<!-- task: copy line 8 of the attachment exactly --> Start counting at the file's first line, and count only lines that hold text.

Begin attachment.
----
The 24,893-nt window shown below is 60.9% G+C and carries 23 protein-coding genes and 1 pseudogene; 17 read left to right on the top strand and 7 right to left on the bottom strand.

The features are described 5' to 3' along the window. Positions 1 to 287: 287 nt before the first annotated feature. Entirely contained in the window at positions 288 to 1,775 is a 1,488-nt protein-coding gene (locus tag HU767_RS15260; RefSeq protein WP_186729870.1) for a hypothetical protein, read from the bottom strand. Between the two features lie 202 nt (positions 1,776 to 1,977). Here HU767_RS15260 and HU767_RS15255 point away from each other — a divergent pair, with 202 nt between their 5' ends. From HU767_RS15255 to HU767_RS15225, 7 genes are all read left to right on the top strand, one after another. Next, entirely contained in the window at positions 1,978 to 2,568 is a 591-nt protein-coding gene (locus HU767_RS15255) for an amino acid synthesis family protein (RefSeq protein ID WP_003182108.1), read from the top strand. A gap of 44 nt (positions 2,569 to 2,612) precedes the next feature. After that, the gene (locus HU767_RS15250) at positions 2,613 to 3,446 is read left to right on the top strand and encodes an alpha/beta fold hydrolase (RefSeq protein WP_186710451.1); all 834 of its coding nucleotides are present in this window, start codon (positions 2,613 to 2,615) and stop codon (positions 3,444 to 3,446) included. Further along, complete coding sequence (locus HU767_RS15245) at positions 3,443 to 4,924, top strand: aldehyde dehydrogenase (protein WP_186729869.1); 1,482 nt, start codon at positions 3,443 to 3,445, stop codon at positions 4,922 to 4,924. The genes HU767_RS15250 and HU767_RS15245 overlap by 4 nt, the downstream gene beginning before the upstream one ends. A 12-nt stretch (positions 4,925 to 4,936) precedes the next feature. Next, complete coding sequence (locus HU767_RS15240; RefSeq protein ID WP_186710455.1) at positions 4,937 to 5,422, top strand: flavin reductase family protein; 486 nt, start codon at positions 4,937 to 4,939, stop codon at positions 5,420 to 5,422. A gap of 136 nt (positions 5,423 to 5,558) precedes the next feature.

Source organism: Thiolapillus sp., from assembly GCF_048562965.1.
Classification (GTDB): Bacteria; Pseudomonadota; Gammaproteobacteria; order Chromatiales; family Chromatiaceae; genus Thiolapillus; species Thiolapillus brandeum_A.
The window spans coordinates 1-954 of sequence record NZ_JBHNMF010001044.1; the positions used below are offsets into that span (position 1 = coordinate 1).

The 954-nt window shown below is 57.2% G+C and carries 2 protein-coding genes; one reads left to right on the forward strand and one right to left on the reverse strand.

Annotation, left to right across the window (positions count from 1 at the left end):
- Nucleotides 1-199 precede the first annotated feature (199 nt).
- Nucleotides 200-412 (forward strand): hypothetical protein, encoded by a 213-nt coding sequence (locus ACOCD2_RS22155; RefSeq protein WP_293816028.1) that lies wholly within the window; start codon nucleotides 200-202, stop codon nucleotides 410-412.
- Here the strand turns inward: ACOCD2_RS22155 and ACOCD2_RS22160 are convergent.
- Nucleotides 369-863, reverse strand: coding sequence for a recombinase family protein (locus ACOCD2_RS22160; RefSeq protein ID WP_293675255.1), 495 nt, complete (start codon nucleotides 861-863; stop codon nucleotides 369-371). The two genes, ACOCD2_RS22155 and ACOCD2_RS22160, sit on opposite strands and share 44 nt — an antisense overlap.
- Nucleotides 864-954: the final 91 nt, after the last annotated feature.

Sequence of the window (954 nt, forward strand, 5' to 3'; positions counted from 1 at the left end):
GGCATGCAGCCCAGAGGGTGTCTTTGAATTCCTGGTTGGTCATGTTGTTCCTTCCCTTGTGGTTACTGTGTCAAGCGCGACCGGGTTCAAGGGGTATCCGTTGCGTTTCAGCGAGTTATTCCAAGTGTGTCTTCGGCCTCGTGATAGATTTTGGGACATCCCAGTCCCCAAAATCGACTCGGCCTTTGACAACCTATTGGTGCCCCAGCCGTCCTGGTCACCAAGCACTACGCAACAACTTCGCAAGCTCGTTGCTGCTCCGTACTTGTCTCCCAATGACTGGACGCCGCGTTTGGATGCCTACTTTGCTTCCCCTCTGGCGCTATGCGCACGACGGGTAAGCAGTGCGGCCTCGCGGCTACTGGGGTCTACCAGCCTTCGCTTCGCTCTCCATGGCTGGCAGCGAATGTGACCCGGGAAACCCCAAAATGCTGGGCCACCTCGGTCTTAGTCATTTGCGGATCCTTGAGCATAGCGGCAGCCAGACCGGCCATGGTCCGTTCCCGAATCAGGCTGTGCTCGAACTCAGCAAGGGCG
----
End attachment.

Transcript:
- Nucleotides 1-199 precede the first annotated feature (199 nt).